Prime Office Rentals at Basement Prices for Now

Source: Business Times – 7 December 2012

The best office space in town currently commands just a shade more rental than the rest. But this won’t last.

The rental gap between Grade A offices and Grade B office space islandwide has narrowed this year. Rents in older buildings at prime locations have held up as their occupancy levels remain stubbornly high. This is expected to change next year when tenants move into new developments and more space emerges in older buildings.

CBRE executive director (office services) Moray Armstrong highlights the “potential for a flight to quality as tenants realise just how attractively pitched rents are for Grade A office space”.

Data from CBRE shows that the average monthly rental value in its Grade A basket – which covers the best-quality buildings in Raffles Place, Marina Bay and Marina Centre – is likely to end the year at about $9.51 per square foot (psf), from $11 psf in Q4 last year. This reflects a full-year drop of 13.5 per cent.

On the other hand, the rent decline for Grade B offices islandwide – which refer to older, smaller or lower-specification office blocks – will be much smaller, at about 2.3 per cent this year. The average monthly rent is expected to dip from $7.34 psf in Q4 2011 to $7.17 psf this quarter.

The resulting $2.34 psf rent difference between Grade A and Grade B offices currently is much smaller than a $3.66 psf gap a year ago.

“Rents for Grade B offices have fared better this year principally as they enjoyed high occupancy rates going into this office market pull-back phase, but also as they benefited from expansion by existing tenants in these buildings,” said Mr Armstrong. In contrast, he said, Grade A rents came under pressure as vacancy rates went up after some major new developments were completed.

Looking ahead, things may change as Grade A space finds support while competition and second-hand space increase downward pressure on Grade B areas.

CBRE forecasts that over the next 12 months, Grade A rents will be flat, averaging $9.50 psf in Q4 2013, while Grade B rents could drop by 5-10 per cent to as low as $6.45 psf. This will result in the rent gap widening again to $3.05 psf. “The importance of tenant retention may feature more highly among landlords of older buildings,” says Mr Armstrong.

Calvin Yeo, executive director at Colliers International, says: “A major question is the potential take-up of secondary space that will be thrown back into the market from occupiers which have moved or will be moving to newer developments.”

Analysts say a crucial test will be how long Overseas Union Enterprise (OUE), the owner of 6 Shenton Way, takes to fill up the 440,000 sq ft which DBS vacated when it moved to Marina Bay Financial Centre (MBFC) Tower 3 between June and October this year.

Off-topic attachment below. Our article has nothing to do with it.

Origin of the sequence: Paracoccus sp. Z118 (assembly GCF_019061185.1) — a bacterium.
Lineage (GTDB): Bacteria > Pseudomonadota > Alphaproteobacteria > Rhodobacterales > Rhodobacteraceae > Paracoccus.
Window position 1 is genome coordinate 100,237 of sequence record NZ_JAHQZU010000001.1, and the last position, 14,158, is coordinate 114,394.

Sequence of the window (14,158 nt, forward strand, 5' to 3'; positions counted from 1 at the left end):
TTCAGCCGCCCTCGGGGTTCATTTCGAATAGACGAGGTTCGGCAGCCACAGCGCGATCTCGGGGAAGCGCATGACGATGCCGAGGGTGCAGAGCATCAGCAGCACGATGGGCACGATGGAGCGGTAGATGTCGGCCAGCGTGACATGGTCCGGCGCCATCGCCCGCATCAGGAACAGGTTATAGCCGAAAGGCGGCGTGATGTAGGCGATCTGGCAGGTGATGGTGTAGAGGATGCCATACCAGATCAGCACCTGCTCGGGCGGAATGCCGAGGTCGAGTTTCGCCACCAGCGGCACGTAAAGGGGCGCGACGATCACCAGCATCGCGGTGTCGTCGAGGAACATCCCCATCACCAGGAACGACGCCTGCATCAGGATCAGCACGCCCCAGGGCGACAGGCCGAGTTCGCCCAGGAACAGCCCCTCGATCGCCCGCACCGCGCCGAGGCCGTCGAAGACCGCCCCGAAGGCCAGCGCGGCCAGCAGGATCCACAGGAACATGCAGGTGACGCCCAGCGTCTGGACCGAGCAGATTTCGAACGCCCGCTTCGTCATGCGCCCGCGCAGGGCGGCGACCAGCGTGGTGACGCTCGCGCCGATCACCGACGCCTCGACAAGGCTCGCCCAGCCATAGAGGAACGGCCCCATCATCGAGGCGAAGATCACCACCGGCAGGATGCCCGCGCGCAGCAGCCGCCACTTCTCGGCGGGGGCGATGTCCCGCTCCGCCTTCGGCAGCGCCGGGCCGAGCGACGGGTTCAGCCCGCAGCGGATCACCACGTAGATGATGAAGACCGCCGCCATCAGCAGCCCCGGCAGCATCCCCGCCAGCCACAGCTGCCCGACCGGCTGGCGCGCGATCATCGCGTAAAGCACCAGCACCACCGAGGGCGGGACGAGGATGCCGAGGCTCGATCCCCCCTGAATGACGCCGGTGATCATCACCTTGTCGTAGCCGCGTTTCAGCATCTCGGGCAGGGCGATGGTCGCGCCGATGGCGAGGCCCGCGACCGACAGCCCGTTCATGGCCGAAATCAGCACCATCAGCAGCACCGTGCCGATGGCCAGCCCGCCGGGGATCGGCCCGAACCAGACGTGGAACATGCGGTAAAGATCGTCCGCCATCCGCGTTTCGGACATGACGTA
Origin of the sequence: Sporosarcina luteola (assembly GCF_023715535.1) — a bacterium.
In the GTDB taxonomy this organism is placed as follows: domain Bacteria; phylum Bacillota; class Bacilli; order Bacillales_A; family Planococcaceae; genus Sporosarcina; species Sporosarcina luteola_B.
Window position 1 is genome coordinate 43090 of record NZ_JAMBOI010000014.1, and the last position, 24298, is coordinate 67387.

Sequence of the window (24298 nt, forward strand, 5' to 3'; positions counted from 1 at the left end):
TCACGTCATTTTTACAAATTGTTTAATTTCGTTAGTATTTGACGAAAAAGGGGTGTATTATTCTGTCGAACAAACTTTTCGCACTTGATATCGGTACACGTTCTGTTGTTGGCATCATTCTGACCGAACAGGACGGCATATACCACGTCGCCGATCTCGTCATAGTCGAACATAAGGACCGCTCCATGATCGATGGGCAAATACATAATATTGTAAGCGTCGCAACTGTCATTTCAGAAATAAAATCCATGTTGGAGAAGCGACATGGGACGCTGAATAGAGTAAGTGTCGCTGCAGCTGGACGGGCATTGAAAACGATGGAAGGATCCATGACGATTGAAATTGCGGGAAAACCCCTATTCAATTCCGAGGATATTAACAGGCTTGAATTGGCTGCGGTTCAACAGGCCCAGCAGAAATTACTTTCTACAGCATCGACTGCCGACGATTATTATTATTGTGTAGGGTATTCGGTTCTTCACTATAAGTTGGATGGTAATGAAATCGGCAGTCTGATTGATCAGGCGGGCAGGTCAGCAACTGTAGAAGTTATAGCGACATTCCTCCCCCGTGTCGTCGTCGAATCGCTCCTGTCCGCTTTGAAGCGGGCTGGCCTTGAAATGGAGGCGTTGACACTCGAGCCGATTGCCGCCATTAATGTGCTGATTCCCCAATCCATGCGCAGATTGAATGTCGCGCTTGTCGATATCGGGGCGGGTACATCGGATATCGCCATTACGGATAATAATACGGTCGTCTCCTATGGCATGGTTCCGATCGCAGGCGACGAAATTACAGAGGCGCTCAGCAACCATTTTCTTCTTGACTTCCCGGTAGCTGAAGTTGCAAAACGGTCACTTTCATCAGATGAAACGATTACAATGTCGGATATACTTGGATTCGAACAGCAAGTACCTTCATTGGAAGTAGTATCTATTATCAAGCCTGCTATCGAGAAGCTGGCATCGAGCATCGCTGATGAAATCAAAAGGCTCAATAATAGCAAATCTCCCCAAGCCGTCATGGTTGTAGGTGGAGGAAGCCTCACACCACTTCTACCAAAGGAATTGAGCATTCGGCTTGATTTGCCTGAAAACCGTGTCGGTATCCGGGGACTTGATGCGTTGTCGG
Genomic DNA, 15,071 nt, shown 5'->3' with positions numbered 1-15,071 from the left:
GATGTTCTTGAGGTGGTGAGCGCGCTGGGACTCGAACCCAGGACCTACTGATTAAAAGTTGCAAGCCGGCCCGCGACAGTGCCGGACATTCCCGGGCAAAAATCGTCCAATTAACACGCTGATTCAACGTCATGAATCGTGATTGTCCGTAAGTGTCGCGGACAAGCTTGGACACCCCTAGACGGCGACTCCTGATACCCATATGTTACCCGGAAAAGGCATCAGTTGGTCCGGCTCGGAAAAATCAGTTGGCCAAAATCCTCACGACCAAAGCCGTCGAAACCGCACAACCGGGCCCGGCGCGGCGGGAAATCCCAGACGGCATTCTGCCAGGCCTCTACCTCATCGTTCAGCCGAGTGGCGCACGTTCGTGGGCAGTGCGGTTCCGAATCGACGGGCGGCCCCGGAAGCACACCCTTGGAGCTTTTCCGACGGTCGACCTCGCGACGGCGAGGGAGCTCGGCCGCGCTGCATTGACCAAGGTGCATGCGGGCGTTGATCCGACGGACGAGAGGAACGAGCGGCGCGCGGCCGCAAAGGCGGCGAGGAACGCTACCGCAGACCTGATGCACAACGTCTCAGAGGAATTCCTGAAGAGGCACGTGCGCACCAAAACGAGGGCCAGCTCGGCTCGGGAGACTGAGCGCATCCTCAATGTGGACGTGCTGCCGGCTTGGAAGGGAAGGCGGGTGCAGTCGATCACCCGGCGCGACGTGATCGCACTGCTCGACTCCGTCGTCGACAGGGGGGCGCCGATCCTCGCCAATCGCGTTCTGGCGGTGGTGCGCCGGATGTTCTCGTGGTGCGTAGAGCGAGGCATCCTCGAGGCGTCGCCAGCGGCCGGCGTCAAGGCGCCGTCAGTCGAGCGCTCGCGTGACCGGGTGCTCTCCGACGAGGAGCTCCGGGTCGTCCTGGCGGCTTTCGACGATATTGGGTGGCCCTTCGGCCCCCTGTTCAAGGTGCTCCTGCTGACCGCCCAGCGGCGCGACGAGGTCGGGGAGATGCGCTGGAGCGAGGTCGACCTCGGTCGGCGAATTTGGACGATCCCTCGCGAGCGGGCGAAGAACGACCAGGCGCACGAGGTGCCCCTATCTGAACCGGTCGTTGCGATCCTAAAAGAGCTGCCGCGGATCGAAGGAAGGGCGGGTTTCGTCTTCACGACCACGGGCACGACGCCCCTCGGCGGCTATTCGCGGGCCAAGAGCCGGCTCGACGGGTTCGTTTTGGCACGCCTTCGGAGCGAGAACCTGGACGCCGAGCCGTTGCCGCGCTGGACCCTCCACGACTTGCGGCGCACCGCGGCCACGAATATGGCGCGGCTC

BT understands that OUE has begun securing tenants for some of this space; rents are thought to be around $6-$7 psf. New buildings in the financial district such as Asia Square Tower 1, OUE Bayfront and MBFC Tower 3 are said to be currently fetching rents of $9-$12 psf per month.

On a positive note, industry watchers highlight that it took Pontiac Land Group just nine months to fill back all the 129,000 sq ft vacated by Citi in Centennial Tower in November last year when it moved to Asia Square Tower 1. Pontiac leased the space to major existing tenants such as Sumitomo Mitsui Banking Corporation and McKinsey while clinching new ones such as Frieslandcampina.

Citi also occupies about 143,000 sq ft at Millenia Tower next door. Of this space, the bank will be vacating 17,000 sq ft by this month – which will be immediately handed over to existing and new tenants whom Pontiac has pre-committed to, said a Pontiac Land spokeswoman. Citi will give up the rest of its space on lease expiry in December next year, she added. Current transacted rents in the two buildings are $9-$11.50 psf.

According to Jones Lang LaSalle’s head of markets Chris Archibold, activity among smaller occupiers of 15,000 sq ft or less is still fairly robust, and a lot of it is within the CBD. However, leasing agents say that big occupiers have become increasingly cost conscious. This has led to a drying up of big leasing deals in the CBD this year.

To save costs, some large companies are splitting front and back offices, while others are completely relocating to suburban offices and business parks.

Agents tip out-of-town locations as the most likely beneficiaries of any major pick-up in leasing deals in the near future, most notably at Ho Bee’s The Metropolis office development in Buona Vista, which will be completed next year.

Meanwhile, rents for Singapore’s CBD Grade A offices look attractive and are believed to be nearing their bottom. As Cushman & Wakefield country manager (Singapore) Toby Dodd highlights: “Singapore is currently a tenant favourable market, and we recommend leveraging this to lease Grade A CBD office space at very competitive terms locked in for the medium to long term.”

Mr Archibold advises landlords that while maximising shareholder value is always a key driver, “the right strategy is probably to also ensure that overall occupancy levels remain strong to mitigate any downturn in Europe”.

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